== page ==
They say change is as good as a holiday.
Here’s a way to combine the two in Thailand — particularly if you have previously visited the main tourist centres and are looking for a different experience.
I was recently invited by the Tourism Authority of Thailand to pay my first visit to the Isaan region in the country’s northeast, and I jumped at the opportunity. It was amazing. Yes, we all love a beach break in Phuket or Koh Samui, a cultural foray to Chiang Mai, and a stopover for some retail therapy in Bangkok. However, if you want to broaden your horizons, Thailand’s northeast is definitely worth considering as a travel destination.
Here’s a guide to the top things to do in Isaan.
Phimai Historical Park is one of Thailand’s most important surviving Khmer temple complexes. It was built around the 11th and 12th centuries by Khmer King Jayavarman V. Much has been said about the similarities between Phimai and the grand-daddy of Khmer temples Angkor Wat. Phimai is like a bite-size version. A mini-me that’s ideal for those that prefer their temple visits concise and to the point.
This is not a big site, but it’s extensive enough to impress and meticulously restored and maintained.
Khorat serves as a convenient base for visiting many of the attractions on offer in Isaan, but it does have an attraction of its own — a vibrant local market that deserves special mention. The market has two parts. To the left is a bazaar selling clothes (new and second hand) and household goods. To the right is a ripper of a street food market — one of the best I’ve seen anywhere in Asia. Wander the neat aisles to see the incredible array of street food options on offer. It’s clean, well lit and every dish is accompanied by a shy, gentle smile from the vendor. Western tourists are not the norm here, so expect to attract a bit of extra attention and the odd photo request.
Isaan is known for its entomological cuisine and this is the spot to try a deep-fried waterbug or silkworm if you feel so inclined.
One of Thailand’s most spectacular natural wonders can be found in the Isaan region — the Khao Yai National Park. This is one of the great untouched monsoon rainforest reserves left in Asia. The national park covers more than 2,000 square kilometres and every inch is teeming with life — from millipedes to elephants — and everything in between. Our visit incudes a walk to the spectacular Nam Tok Haew Narok waterfall and a night safari.
No tour of Thailand would be complete without a retail stop here and there, and we visit the fascinating Dan Kwian Pottery Village outside Khorat. This entire village has been producing pottery for centuries. It’s a bit like a visit to ceramic Disneyland. There’s a train ride through the village which is packed (the village — not the train) with colourful ceramic characters. Much of the product is exported to Dubai and Bahrain. The general style can best described as kitsch, although there are plenty of more contemporary pieces available. It’s an easy 10-minute drive from town.
Just a few kilometres further on is the Pakthongchai Silk Weaving Village, which is also well worth a visit. Once again I’m reminded of just how implausible silk is coming from the humble silk worm. It’s extraordinary. For genuine handmade silk products look for lumps, bumps and imperfections in the fabric. Nothing in nature is perfect. Embrace the flaws.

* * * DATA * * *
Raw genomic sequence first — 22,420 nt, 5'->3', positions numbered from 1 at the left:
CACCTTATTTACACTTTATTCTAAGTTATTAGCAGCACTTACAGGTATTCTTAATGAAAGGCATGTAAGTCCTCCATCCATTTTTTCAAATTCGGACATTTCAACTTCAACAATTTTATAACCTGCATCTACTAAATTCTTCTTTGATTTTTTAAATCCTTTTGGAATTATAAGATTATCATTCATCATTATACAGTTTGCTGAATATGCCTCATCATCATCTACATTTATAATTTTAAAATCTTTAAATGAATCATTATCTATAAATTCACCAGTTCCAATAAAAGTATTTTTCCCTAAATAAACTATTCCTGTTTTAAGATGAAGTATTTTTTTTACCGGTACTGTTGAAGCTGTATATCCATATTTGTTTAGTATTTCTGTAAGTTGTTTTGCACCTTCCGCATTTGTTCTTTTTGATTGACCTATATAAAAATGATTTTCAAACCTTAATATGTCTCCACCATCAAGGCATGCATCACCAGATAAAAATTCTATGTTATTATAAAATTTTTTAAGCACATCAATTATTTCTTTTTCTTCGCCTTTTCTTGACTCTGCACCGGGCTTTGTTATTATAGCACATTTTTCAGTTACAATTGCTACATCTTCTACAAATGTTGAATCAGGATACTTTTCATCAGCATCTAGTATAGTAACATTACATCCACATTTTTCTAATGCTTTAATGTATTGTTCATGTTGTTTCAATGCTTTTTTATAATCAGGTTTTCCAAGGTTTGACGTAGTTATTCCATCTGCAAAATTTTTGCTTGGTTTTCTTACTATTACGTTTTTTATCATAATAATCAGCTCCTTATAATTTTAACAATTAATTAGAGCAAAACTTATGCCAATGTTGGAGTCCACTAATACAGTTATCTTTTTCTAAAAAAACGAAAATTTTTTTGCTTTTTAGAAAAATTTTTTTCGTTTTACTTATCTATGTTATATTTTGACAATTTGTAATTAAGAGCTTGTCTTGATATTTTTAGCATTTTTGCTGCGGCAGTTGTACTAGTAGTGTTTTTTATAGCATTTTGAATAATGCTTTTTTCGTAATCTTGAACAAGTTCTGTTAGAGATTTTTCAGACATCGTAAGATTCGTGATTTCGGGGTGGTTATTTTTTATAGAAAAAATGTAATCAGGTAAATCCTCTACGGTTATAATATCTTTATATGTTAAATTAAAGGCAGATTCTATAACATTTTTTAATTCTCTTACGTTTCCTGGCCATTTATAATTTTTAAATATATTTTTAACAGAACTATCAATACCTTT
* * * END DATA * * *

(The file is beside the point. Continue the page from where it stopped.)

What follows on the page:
Thailand might be one of the last places you’d expect to find a flourishing wine industry. If so, you haven’t paid a visit to the PB Valley Khao Yai Winery, located on the edge of the Khao Yai National Park. The winery is stunning, with rolling lush green fields and vines positively laden with fruit. PB Winery produces shiraz, tempranillo, rose and chenin blanc vintages, and they’re all pretty decent. The current winemakers learned their craft in Germany and New Zealand and it shows. The signature shiraz is great. Aged on oak for 18 months and ready to drink, this wine is strong and robust with strawberry undertones.
The winery also has a fabulous restaurant and some on-site accommodation (with more on the way). ‘It’s Tuscany in Thailand’, we’re told by our hosts. Who am I to argue?
Having visited the Panorama Mushroom Farm near Khao Yai National Park, I now know more about mushrooms than I ever thought possible. Visitors to the farm can tour the mushroom nurseries where various types of exotic looking fungi thrive. There are trays beneath the mature adults to catch the spores that are released in to the air each morning at 5am, then bottled for their therapeutic properties. There’s a gift shop stocked with mushie-related products and a cafeteria that serves up a variety of mushroom dishes.
The property also features a newly opened mushroom resort. One can stay in a technicolour mushroom bungalow and swim in the mushroom-shaped pool. Check the mini bar for a range of fungal accoutrements. There are also plans for a mushroom health retreat. It’s all extremely well done, if a little ‘niche’, but the kids would love the resort. It would make a great base for exploring the nearby national park.
Adam travelled as a guest of the Tourism Authority of Thailand.
Do you have any tips for top things to do in Isaan? We would love to hear from you. Please leave a comment below.
Additional images: Bigstock
Adam Ford is editor of The Big Bus tour and travel guide and a travel TV presenter, writer, blogger and photographer. He has travelled extensively through Australia, Europe, Asia, North America, parts of South America, Africa and the Middle East. Adam worked as a travel consultant for a number of years with Flight Centre before taking up the opportunity to travel the world himself as host of the Tour the World travel TV series on Network Ten. He loves to experience everything a new destination has to offer and is equally at home in a five-star Palazzo in Pisa or a home-stay in Hanoi.